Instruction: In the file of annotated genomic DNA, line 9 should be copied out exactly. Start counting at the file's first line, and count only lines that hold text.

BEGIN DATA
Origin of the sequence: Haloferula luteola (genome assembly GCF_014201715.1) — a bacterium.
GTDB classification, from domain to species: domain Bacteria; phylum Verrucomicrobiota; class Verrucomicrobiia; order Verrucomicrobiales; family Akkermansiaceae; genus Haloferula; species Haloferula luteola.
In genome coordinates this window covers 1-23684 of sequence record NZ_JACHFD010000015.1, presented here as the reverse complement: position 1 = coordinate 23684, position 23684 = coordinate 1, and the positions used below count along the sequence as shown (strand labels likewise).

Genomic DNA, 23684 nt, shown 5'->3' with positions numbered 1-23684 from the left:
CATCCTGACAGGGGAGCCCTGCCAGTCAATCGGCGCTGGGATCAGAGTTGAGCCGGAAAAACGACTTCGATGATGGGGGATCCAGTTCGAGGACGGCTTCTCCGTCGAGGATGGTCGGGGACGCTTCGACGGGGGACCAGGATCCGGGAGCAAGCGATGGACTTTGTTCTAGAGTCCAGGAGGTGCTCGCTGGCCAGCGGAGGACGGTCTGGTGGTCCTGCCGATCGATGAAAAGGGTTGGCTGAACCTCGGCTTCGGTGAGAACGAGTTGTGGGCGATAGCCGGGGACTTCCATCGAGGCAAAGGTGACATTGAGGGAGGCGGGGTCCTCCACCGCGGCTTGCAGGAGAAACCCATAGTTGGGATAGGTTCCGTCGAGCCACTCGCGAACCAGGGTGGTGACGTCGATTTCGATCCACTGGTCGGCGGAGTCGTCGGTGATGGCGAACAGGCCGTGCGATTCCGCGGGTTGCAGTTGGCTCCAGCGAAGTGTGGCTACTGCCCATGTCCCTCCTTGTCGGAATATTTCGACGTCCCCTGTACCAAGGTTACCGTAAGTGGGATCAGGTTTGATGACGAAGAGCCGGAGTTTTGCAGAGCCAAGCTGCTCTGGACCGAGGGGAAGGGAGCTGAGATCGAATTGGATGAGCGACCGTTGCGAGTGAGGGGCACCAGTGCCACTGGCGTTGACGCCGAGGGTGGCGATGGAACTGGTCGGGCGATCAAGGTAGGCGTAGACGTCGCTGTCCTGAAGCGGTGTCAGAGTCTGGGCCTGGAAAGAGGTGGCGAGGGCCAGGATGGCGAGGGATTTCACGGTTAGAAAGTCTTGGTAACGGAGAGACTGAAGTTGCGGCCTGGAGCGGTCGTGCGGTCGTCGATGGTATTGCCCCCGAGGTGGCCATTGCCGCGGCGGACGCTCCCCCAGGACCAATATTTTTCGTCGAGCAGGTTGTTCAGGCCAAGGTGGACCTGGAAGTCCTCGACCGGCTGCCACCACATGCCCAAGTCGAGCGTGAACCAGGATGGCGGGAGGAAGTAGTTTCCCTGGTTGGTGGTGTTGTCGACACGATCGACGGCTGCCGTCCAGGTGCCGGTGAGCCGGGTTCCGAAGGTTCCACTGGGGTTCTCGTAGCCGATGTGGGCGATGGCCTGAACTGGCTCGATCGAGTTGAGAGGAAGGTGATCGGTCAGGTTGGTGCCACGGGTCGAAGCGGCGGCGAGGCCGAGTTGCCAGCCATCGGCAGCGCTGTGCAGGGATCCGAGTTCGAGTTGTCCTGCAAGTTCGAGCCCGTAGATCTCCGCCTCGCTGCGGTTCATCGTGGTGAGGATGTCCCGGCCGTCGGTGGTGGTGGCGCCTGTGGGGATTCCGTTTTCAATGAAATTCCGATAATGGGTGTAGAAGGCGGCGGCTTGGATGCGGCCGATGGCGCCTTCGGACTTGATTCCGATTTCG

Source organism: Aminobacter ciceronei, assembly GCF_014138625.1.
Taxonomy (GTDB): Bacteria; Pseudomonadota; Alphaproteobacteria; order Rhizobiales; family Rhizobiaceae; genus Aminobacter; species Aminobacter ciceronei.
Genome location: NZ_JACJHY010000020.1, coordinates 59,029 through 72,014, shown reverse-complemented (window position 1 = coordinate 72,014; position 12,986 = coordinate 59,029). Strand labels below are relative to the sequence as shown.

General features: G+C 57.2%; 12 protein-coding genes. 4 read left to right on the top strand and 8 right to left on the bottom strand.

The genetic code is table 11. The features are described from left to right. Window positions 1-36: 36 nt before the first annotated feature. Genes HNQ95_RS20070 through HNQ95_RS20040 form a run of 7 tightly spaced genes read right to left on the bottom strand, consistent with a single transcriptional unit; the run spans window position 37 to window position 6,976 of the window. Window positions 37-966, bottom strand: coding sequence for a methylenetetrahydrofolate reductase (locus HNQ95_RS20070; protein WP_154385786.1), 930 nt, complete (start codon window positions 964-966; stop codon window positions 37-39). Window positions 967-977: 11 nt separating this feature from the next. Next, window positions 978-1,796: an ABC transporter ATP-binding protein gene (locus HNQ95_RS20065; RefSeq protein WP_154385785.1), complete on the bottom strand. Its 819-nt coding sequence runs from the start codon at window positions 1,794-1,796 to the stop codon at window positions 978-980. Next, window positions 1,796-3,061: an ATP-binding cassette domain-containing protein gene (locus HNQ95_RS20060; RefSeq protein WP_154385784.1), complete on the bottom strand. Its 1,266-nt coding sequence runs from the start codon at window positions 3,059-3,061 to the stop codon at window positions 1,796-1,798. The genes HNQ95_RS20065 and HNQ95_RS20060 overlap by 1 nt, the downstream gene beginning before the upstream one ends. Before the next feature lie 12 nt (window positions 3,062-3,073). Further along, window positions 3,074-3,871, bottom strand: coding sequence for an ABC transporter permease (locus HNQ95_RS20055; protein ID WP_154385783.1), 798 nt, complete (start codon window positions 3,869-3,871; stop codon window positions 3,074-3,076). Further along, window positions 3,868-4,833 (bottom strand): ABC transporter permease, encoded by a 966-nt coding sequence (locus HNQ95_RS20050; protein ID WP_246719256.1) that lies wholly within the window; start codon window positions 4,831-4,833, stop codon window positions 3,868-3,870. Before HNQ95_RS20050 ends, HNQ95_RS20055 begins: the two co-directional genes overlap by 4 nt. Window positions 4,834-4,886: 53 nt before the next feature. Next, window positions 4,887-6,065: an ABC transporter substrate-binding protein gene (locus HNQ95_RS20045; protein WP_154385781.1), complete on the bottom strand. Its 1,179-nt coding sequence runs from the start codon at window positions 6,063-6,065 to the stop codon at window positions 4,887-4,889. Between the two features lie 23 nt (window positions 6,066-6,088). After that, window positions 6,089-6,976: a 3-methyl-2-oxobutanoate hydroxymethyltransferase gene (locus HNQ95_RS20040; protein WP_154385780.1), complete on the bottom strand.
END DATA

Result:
General features: G+C 57.2%; 12 protein-coding genes. 4 read left to right on the top strand and 8 right to left on the bottom strand.